Louvre Abu Dhabi to showcase collection highlights

The Louvre Abu Dhabi, which expected to open in December 2015, is to showcase some of the highlights of its new collection in a major exhibition in Paris dubbed Birth of a Museum.
Viewers will be able to experience 160 masterpieces that the emirate has acquired since 2009, including an unseen papier-colle by the modernist maestro Pablo Picasso, nine paintings by the American artist Cy Twombly and a fantastic Virgin with Child by the Italian renaissance painter Giovanni Bellini.
The idea behind the show is to give audiences something of a taster as to what the Louvre Abu Dhabi is all about. Nicknamed a ‘Universal Museum’, the establishment, which is effectively a sister institution to its legendary French namesake.
Universalism, therefore, is key, as is indicative of the wider partnership between the French government and their counterparts in Abu Dhabi, capital of the United Arab Emirates (UAE).
This includes “the confrontation of artistic testimonies of the great civilisations, from ancient times to the contemporary scene, highlighting the multidisciplinary nature of the fields of artistic creation”, an official release stated.
The Louvre Art Dhabi has been a long time in the making. The finalisation of its development happened back in 2007, when France and the UAE signed an intergovernmental agreement that confirmed the former would allow its national institution to have an international wing.
It was envisaged back then that the museum, designed by the Pritzker Prize-winning French architect Jean Nouvel, would open its doors sometime in 2012. However, this was all before the financial crisis of 2007-2008 tore apart economies all over the world, after which, impudently, it handed them a recession on a dirty silver platter.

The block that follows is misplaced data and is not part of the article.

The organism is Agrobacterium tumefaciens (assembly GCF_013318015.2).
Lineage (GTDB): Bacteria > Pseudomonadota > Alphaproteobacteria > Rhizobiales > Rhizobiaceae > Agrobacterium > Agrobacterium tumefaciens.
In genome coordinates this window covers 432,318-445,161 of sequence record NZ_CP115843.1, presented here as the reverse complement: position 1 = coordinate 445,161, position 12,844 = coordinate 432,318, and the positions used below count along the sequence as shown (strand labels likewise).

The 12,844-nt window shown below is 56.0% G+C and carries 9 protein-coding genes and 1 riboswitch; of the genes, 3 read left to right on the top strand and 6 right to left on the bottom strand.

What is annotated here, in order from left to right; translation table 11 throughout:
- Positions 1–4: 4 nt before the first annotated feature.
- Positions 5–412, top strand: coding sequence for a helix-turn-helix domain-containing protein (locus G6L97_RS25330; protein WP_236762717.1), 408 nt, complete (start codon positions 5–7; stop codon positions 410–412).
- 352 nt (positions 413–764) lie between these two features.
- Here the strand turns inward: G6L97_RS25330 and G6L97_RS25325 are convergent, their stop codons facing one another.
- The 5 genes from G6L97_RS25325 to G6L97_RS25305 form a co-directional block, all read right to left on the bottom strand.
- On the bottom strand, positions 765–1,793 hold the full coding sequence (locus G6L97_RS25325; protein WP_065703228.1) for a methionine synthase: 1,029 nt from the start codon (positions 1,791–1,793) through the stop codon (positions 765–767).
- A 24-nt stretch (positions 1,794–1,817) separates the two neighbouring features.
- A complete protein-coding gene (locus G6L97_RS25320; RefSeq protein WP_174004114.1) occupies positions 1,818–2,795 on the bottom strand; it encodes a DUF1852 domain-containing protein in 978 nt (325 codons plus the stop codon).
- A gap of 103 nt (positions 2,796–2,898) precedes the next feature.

Over the next four years it seemed that the museum would never open up, before finally, during the year the red ribbon was projected to be cut, the team behind Louvre Art Dhabi announced that a new date.
None of its backers had lost faith, as is indicative of the fact that it has been amassing an impressive collection of art and objects of historical importance. The world needs an establishment like this, one that can bridge differences and deliver a ‘new type of cultural conversation’.
The press release goes on: Its uniqueness will be based on an overarching vision of artistic creation and it will adopt an original way to present collections, combining loans from French collections and works from the Louvre Abu Dhabi’s own currently developing collection, on a rotating basis over ten years.”
Once complete, the Louvre will be represented, in total, by three establishments. In 2012, the Louvre-Lens was opened in Lens, Pas-de-Calais. Costing £196 million to develop, it garnered a lot of controversy, namely for the city it is based in. Nevertheless, it has gone on to be a success.
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